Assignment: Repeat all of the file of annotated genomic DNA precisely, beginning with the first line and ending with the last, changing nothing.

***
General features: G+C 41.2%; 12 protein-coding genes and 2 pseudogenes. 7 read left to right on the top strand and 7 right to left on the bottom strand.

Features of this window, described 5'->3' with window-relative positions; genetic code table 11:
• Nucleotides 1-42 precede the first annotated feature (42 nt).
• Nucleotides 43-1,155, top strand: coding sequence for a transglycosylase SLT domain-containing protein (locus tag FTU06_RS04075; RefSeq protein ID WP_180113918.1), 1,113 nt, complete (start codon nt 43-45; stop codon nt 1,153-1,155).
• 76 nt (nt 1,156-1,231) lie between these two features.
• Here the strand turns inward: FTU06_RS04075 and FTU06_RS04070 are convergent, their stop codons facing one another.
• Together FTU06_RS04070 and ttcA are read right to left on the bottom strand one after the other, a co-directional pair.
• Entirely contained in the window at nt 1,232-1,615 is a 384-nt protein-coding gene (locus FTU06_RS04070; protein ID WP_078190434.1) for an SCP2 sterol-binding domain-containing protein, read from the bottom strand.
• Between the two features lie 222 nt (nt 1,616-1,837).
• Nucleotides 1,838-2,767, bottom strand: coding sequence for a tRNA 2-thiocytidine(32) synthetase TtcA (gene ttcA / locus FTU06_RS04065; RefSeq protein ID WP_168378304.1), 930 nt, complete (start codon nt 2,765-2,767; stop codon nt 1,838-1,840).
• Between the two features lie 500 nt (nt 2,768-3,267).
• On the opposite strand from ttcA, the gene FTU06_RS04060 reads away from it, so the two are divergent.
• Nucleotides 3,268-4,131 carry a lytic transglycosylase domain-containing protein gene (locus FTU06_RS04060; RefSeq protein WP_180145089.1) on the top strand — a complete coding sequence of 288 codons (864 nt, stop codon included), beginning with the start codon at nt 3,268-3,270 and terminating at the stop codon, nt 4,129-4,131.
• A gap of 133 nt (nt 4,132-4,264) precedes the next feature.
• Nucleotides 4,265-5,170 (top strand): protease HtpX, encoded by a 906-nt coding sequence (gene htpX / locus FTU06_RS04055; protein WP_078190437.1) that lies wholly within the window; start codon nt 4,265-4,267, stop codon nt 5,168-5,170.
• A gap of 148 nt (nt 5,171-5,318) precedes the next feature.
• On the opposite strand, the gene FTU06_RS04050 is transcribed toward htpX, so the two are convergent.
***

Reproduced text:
General features: G+C 41.2%; 12 protein-coding genes and 2 pseudogenes. 7 read left to right on the top strand and 7 right to left on the bottom strand.

Features of this window, described 5'->3' with window-relative positions; genetic code table 11:
• Nucleotides 1-42 precede the first annotated feature (42 nt).
• Nucleotides 43-1,155, top strand: coding sequence for a transglycosylase SLT domain-containing protein (locus tag FTU06_RS04075; RefSeq protein ID WP_180113918.1), 1,113 nt, complete (start codon nt 43-45; stop codon nt 1,153-1,155).
• 76 nt (nt 1,156-1,231) lie between these two features.
• Here the strand turns inward: FTU06_RS04075 and FTU06_RS04070 are convergent, their stop codons facing one another.
• Together FTU06_RS04070 and ttcA are read right to left on the bottom strand one after the other, a co-directional pair.
• Entirely contained in the window at nt 1,232-1,615 is a 384-nt protein-coding gene (locus FTU06_RS04070; protein ID WP_078190434.1) for an SCP2 sterol-binding domain-containing protein, read from the bottom strand.
• Between the two features lie 222 nt (nt 1,616-1,837).
• Nucleotides 1,838-2,767, bottom strand: coding sequence for a tRNA 2-thiocytidine(32) synthetase TtcA (gene ttcA / locus FTU06_RS04065; RefSeq protein ID WP_168378304.1), 930 nt, complete (start codon nt 2,765-2,767; stop codon nt 1,838-1,840).
• Between the two features lie 500 nt (nt 2,768-3,267).
• On the opposite strand from ttcA, the gene FTU06_RS04060 reads away from it, so the two are divergent.
• Nucleotides 3,268-4,131 carry a lytic transglycosylase domain-containing protein gene (locus FTU06_RS04060; RefSeq protein WP_180145089.1) on the top strand — a complete coding sequence of 288 codons (864 nt, stop codon included), beginning with the start codon at nt 3,268-3,270 and terminating at the stop codon, nt 4,129-4,131.
• A gap of 133 nt (nt 4,132-4,264) precedes the next feature.
• Nucleotides 4,265-5,170 (top strand): protease HtpX, encoded by a 906-nt coding sequence (gene htpX / locus FTU06_RS04055; protein WP_078190437.1) that lies wholly within the window; start codon nt 4,265-4,267, stop codon nt 5,168-5,170.
• A gap of 148 nt (nt 5,171-5,318) precedes the next feature.
• On the opposite strand, the gene FTU06_RS04050 is transcribed toward htpX, so the two are convergent.